Saturday 28 September 2013

Chimerica at the Harold Pinter Theatre

Those of us around in 1989 will never forget the news images of a single white-shirted man standing in front of a column of tanks in Tienanmen Square. The Chinese equivalent of the Arab Spring was being rubbed out by the authorities and we held our collective breath, terrified we might be about to witness the crushing of this solitary figure by an overwhelming force. Rather than retreating from danger, he jumped into the tank's path as it tried to weave around him and scaled its sides to talk to the soldier within. We looked at him with renewed wonder. Who was this astonishing protester confronting the might of the Chinese army single-handed? What was motivating him and what could he be carrying in those two plastic shopping bags?

That now-iconic picture is the starting point for Lucy Kirkwood's epic new play Chimerica, a fictional account of what happens when American photo journalist Joe Schofield (played by Stephen Campbell Moore), who captured the event on film at the time, becomes obsessed in the present day with finding the answers to the enigma that is Tank Man. He enlists the support of fellow journalist Mel (Sean Gilder) and their editor Frank (Trevor Cooper) and flies to meet his Chinese contact and friend Zhang Lin (Benedict Wong). Along the way he becomes involved with Tess (Claudie Blakley), an English market analyst profiling the Chinese consumer for her credit card client. As Joe's investigation progresses the action switches seamlessly between China and America, between the present day and the events of June 1989. In the same way that Michael Frayn's Copenhagen explains the principles of quantum mechanics in simple terms to the scientifically challenged, Chimerica weaves the economic and political relationship between the two superpowers effortlessly into its narrative, so the dynamics are clear without it ever feeling preachy.

Chimerica is much more than an examination of Chinese and American interdependence though: at its core is a man's obsession and its impact in terms of human relationships. What begins as a work assignment with colleagues morphs into a lonely compulsion which Joe pursues despite the costs - to his nascent romance with Tess, his professional relationship with Mel and ultimately to the life and well-being of Zhang Lin, an English teacher with his own demons which are gradually uncovered during the course of the play.

Lucy Kirkwood took six years to write Chimerica and her crafting is evident throughout. She explores the interdependence between China and America; the nature of money and power in both countries, the way it corrupts and the way it suppresses. In an era when we are learning much from whistle-blowers like Edward Snowden, Chimerica  demonstrates how this type of suppression is a two way street - there are no squeaky clean good guys here. Every character has their flaws and their own story which has changed them by the end of the evening and this is emphasised by superb acting from the cast. As well as the main protagonists, Andrew Leung deserves special mention playing both the young Zhang Lin and Benny. Apart from the first few moments, when I had difficulty tuning into some of the diction and speed, the dialogue is witty and sparkling, the action fast paced and incredibly slick.

Above all, this is quite simply sensational theatre, co-produced by Headlong, who are at the peak of their form at the moment, and the Almeida. Es Devlin's revolving set is breathtakingly clever - you can get a taster of its innovative design here as you see it under construction. The maelstrom of projection and lighting is exhilarating, the pace never slackens and the music is atmospheric. How much of this was envisaged by Lucy Kirkwood and how much created by director Lyndsey Turner and her team is something that intrigues me because I'd love to find out more about their collaborative process. But ultimately it's the story that gets you. There are many twists and turns along the way and, whether you witnessed the images in 1989 or not, Tank Man and the contents of those two plastic shopping bags will send shivers down your spine.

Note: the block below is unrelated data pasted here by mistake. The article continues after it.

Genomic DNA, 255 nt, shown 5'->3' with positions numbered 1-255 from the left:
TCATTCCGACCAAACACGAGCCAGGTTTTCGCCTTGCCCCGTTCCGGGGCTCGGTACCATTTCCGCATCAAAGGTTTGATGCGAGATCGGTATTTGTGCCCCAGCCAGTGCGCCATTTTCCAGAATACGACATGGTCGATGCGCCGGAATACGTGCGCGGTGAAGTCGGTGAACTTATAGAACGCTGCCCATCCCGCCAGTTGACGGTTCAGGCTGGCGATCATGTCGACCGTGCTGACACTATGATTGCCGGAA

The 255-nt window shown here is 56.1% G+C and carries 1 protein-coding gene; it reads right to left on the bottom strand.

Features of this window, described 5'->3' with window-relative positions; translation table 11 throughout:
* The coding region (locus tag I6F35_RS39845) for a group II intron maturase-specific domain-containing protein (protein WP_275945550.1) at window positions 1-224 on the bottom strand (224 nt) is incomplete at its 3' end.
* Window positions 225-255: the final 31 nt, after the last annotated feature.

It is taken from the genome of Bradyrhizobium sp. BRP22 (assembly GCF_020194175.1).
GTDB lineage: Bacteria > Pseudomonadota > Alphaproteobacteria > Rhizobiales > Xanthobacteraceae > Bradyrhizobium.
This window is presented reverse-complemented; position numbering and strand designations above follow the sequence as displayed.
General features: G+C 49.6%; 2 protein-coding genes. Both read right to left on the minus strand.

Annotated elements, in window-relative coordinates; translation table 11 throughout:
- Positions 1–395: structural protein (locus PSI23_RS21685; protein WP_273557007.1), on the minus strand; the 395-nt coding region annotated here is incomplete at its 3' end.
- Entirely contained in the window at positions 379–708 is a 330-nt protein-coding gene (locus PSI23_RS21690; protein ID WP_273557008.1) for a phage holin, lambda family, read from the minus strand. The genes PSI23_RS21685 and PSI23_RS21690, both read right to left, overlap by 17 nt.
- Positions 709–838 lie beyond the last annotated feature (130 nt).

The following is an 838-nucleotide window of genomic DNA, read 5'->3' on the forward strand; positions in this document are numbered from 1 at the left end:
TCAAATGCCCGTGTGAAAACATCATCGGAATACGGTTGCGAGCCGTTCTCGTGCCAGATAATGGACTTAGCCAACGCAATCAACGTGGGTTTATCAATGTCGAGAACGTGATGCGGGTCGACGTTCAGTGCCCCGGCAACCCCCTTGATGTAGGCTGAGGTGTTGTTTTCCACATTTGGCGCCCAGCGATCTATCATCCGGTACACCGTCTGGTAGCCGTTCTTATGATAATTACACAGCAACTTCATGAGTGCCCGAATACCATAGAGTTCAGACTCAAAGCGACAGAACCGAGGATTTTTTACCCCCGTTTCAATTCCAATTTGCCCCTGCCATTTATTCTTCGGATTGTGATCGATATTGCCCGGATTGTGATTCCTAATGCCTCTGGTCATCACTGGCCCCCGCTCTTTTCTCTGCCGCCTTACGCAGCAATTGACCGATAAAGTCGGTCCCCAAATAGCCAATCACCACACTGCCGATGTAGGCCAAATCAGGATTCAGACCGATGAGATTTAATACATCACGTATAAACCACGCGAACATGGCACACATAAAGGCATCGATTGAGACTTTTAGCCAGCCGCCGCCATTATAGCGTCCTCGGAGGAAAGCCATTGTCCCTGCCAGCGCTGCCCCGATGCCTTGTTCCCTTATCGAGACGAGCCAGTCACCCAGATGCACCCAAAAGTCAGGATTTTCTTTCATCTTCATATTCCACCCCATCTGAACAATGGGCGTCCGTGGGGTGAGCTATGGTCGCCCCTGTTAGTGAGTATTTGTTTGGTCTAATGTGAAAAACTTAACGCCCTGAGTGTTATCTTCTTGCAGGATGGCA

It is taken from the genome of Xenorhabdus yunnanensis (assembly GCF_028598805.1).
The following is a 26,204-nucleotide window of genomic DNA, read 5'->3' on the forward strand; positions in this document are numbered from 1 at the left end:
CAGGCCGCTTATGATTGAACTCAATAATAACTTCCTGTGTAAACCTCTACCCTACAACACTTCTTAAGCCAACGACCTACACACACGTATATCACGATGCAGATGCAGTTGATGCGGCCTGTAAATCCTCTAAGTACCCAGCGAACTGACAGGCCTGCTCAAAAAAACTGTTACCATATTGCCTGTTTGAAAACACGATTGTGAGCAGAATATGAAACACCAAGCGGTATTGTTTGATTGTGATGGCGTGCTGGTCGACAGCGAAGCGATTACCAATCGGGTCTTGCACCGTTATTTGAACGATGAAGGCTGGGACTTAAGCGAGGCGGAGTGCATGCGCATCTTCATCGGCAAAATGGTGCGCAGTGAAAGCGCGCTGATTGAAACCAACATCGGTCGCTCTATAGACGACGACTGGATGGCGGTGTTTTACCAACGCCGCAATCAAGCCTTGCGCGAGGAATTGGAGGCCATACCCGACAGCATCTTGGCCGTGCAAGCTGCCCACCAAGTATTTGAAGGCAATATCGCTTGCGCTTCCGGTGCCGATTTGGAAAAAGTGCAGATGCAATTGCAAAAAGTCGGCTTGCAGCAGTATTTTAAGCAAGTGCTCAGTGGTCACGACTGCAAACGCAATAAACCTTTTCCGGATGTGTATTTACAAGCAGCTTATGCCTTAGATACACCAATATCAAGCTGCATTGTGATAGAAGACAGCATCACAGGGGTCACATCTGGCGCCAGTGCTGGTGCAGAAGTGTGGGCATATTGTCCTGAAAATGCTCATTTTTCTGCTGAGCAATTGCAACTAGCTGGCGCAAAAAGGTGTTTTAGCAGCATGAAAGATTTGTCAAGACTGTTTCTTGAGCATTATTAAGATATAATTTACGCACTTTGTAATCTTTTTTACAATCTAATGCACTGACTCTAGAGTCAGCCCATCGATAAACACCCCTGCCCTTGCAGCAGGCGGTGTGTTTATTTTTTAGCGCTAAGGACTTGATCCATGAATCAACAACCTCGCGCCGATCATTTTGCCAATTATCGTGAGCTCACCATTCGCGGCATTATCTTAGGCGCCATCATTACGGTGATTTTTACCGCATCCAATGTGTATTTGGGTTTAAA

Chimerica is a Headlong and Almeida Theatre co-production which opened at the Almeida Theatre on 20th May 2013 and then at the Harold Pinter Theatre, London SW1 on 6th August 2013. Our seats were in the middle of the Royal Circle which gave us a good view. Chimerica is running for a limited season until 19th October 2013.

Tuesday 17 September 2013

The Alexandria Quartet by Lawrence Durrell

A long novel demands commitment from its readers, a promise you'll stay the distance whatever the ups and downs along the way. The Alexandria Quartet by Lawrence Durrell may be four-books-in-one, but at over 800 pages of densely written prose, it clearly falls into the lengthy category. It was gathering dust on my bedside pile, passed over for slimmer, less demanding volumes, until I pounced on it as the perfect tome for a two week getaway last month.

Each book in the quartet is named after one of the main protagonists; Justine, Balthazar, Mountolive and Clea. Set in Alexandria in the years leading up to the Second World War, it opens with a vividly drawn description of a heady and hedonistic city teeming with different nationalities. Durrell, writing as an insider and resident of Alexandria at this time, breathes life into the details of every quarter, street and alleyway he describes.

Justine has the shape of a love story as the narrator, only later identified as L.G.Darnley, is drawn into her world of glamour, deceit and despair. We find out little about his background, only that he's come to Alexandria as a writer, quickly becoming involved with the timorous sometime-dancer Melissa. The beautiful and seductive Justine is way out of his league, already married to wealthy Coptic businessman Nessim, but when did that ever stop a man from embarking on a doomed-to-disaster love affair? At first the story is fragmented as Darnley, writing from a distant island some time after the event, seeks to make sense of what has happened and to find a form for his novel.

There are huge drifts of description and I must admit I struggled at times to get to grips with the narrative. If I hadn't been on holiday, with time to concentrate while sipping a glass of prosecco on my sun lounger, I might have been tempted to give up. There just seemed to be an excess of words to deal with, many of them too obscure unless you have a dictionary handy. Nevertheless it was the writing which finally got hold of me towards the close of Justine, both the poetry of Durrell's language and the feeling of being absorbed into a richly textured, multi-faceted place and time far away from modern European sensibilities. A place contrasting opulence and extreme poverty, chastity and complete deprivation; a boiling mass of emotion rather than intellect where philosophical arguments are nevertheless coolly examined and dissected.